When it comes to shopping, Allison Shearer is a maximizer. “If I’m looking for the perfect black boot,” she explains, “I’m not just gonna take any black boot. I’m going to search for the best one I can afford, even if that means having to wait for a sale.” When it comes to grocery shopping, however, her strategy changes. “I’m not going to three different stores to find the best peanut butter.” In relationships, she is also a satisficer: “I tend to see the best of whatever’s in front of me and just make it work.”
We make choices in many aspects of our lives: when we choose a partner, a house, a city to live in, a job, or a product. Being a maximizer or a satisficer—or, more precisely, making decisions with a maximizing strategy or a satisficing strategy—doesn’t just boil down to ambition versus complacency, snobbery versus settling, optimization versus adequacy, or perfectionism versus mediocrity. With each choice, we place ourselves somewhere on the maximizing/satisficing scale.
Most people assume that maximizers are happier than satisficers. When I described the terms to a friend, she asked, “Who would want to be a satisficer?” We see it played out in American stores every day—the more choices, the better. Sufficing sounds like settling. But in a blog for her latest book, The Happiness Project, writer Gretchen Rubin offers a joke that illustrates the biggest reason maximizing can backfire. “The curse of Yale Law School,” she writes, “is to try to die with your options open.”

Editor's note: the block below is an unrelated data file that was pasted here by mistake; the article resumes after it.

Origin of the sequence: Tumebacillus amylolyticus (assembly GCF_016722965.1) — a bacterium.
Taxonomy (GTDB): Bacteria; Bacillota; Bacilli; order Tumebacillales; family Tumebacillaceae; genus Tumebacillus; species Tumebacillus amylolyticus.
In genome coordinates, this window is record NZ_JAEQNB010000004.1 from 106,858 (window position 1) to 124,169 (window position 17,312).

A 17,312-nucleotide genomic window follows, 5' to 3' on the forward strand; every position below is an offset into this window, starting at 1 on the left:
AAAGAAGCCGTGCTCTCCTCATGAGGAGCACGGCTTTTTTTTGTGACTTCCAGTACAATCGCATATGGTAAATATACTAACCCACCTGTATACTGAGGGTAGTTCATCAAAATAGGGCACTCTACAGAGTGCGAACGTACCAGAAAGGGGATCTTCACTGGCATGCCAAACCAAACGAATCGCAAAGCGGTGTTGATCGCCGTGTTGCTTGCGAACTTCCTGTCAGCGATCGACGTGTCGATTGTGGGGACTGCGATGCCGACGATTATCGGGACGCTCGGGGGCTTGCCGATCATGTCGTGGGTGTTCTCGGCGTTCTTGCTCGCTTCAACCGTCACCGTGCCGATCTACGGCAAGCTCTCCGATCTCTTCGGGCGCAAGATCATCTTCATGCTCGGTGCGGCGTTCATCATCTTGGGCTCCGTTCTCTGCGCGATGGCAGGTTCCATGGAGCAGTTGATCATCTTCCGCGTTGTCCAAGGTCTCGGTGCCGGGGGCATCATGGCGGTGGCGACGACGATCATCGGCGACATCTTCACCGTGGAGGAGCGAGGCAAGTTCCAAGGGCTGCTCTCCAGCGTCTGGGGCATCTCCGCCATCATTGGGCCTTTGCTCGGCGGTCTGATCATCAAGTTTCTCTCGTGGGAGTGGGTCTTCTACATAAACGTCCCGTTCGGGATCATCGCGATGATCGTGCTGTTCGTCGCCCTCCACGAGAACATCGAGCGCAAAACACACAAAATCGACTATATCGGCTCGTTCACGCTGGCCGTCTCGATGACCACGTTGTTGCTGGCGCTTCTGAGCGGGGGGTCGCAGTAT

Choices can overwhelm a maximizer. Consider, for example, the maximizer who lives in New York because it offers the “best of the best.” Living in a town of limited choices is anathema to this person. But when it comes time to choose a restaurant, the task is daunting. There are more than 18,600 restaurants in New York City, and new ones open every day. A maximizer spends so much time researching which restaurant is best that she’s exhausted before she ever even sets foot in her eatery of choice.
Research has supported the theory that sometimes more choice is less. In a 2000 study, participants were more likely to purchase gourmet jams when there were six options to choose from than when there were twenty-four, even though more people were initially attracted to the booth with more choices. Those who chose from fewer options reported greater satisfaction with their purchases.
Barry Schwartz, author of The Paradox of Choice, argues that satisficers tend to be happier than maximizers because they’re less prone to social comparison and regret. Maximizers experience “significantly less life satisfaction, happiness, optimism, and self-esteem,” Schwartz’s study reports, “and significantly more regret and depression.” While a maximizer’s objective outcome might be better (a nicer house, a more handsome spouse, a higher-paying job), the subjective outcome is less desirable if it entails anxiety, regret, or even the fear of regret.
Hillary Graham knows the feeling. “I think I’m a maximizer,” she says, “but it doesn’t necessarily make me happier.” Graham uses the example of her current relationship. She’s been dating her boyfriend for more than three years, but she has turned down his marriage proposal several times. “I’m always wondering if something better is out there,” she admits.
As a restaurant maximizer, I may have missed my calling as a food critic. Then again, I’m a career satisficer; I’ve found something I enjoy doing, and I think I’ll stick with it for a while. Does that make me happier? I’m not sure, but I won’t be pondering it at a restaurant. I’ve got more important decisions to weigh there.
Updated December 28, 2010